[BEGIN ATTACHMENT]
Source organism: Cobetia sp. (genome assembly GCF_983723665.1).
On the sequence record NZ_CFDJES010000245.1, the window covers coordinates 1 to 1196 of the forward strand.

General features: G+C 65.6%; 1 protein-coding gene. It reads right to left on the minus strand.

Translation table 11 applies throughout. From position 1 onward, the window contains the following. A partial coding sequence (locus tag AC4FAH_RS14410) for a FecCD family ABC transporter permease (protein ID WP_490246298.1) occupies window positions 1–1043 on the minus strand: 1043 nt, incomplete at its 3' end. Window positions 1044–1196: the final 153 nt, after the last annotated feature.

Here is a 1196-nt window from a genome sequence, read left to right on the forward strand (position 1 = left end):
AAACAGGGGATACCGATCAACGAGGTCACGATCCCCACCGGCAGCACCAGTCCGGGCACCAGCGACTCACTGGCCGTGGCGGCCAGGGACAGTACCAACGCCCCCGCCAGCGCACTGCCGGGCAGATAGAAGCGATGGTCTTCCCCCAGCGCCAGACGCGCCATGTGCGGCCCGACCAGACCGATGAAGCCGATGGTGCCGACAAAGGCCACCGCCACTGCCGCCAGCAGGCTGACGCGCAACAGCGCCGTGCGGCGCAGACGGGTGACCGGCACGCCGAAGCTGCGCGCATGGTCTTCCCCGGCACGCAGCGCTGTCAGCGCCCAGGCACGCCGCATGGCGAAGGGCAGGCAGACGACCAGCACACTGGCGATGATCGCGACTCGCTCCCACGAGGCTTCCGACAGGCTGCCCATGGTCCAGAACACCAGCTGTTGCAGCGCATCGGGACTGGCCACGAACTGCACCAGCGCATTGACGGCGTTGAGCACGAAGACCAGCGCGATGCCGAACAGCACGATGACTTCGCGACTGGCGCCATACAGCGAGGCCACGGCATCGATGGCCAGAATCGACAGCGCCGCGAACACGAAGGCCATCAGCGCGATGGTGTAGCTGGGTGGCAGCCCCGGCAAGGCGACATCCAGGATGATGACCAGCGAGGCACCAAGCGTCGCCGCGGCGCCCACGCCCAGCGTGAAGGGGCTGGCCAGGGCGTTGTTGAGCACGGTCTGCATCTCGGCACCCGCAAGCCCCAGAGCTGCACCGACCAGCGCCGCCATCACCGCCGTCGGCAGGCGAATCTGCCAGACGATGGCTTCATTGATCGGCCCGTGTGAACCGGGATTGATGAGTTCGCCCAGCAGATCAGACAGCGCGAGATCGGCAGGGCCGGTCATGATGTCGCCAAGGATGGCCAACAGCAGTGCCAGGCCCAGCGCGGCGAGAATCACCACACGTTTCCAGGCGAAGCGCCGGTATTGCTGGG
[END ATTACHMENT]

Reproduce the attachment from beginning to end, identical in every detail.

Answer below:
Source organism: Cobetia sp. (genome assembly GCF_983723665.1).
On the sequence record NZ_CFDJES010000245.1, the window covers coordinates 1 to 1196 of the forward strand.

General features: G+C 65.6%; 1 protein-coding gene. It reads right to left on the minus strand.

Translation table 11 applies throughout. From position 1 onward, the window contains the following. A partial coding sequence (locus tag AC4FAH_RS14410) for a FecCD family ABC transporter permease (protein ID WP_490246298.1) occupies window positions 1–1043 on the minus strand: 1043 nt, incomplete at its 3' end. Window positions 1044–1196: the final 153 nt, after the last annotated feature.

Here is a 1196-nt window from a genome sequence, read left to right on the forward strand (position 1 = left end):
AAACAGGGGATACCGATCAACGAGGTCACGATCCCCACCGGCAGCACCAGTCCGGGCACCAGCGACTCACTGGCCGTGGCGGCCAGGGACAGTACCAACGCCCCCGCCAGCGCACTGCCGGGCAGATAGAAGCGATGGTCTTCCCCCAGCGCCAGACGCGCCATGTGCGGCCCGACCAGACCGATGAAGCCGATGGTGCCGACAAAGGCCACCGCCACTGCCGCCAGCAGGCTGACGCGCAACAGCGCCGTGCGGCGCAGACGGGTGACCGGCACGCCGAAGCTGCGCGCATGGTCTTCCCCGGCACGCAGCGCTGTCAGCGCCCAGGCACGCCGCATGGCGAAGGGCAGGCAGACGACCAGCACACTGGCGATGATCGCGACTCGCTCCCACGAGGCTTCCGACAGGCTGCCCATGGTCCAGAACACCAGCTGTTGCAGCGCATCGGGACTGGCCACGAACTGCACCAGCGCATTGACGGCGTTGAGCACGAAGACCAGCGCGATGCCGAACAGCACGATGACTTCGCGACTGGCGCCATACAGCGAGGCCACGGCATCGATGGCCAGAATCGACAGCGCCGCGAACACGAAGGCCATCAGCGCGATGGTGTAGCTGGGTGGCAGCCCCGGCAAGGCGACATCCAGGATGATGACCAGCGAGGCACCAAGCGTCGCCGCGGCGCCCACGCCCAGCGTGAAGGGGCTGGCCAGGGCGTTGTTGAGCACGGTCTGCATCTCGGCACCCGCAAGCCCCAGAGCTGCACCGACCAGCGCCGCCATCACCGCCGTCGGCAGGCGAATCTGCCAGACGATGGCTTCATTGATCGGCCCGTGTGAACCGGGATTGATGAGTTCGCCCAGCAGATCAGACAGCGCGAGATCGGCAGGGCCGGTCATGATGTCGCCAAGGATGGCCAACAGCAGTGCCAGGCCCAGCGCGGCGAGAATCACCACACGTTTCCAGGCGAAGCGCCGGTATTGCTGGG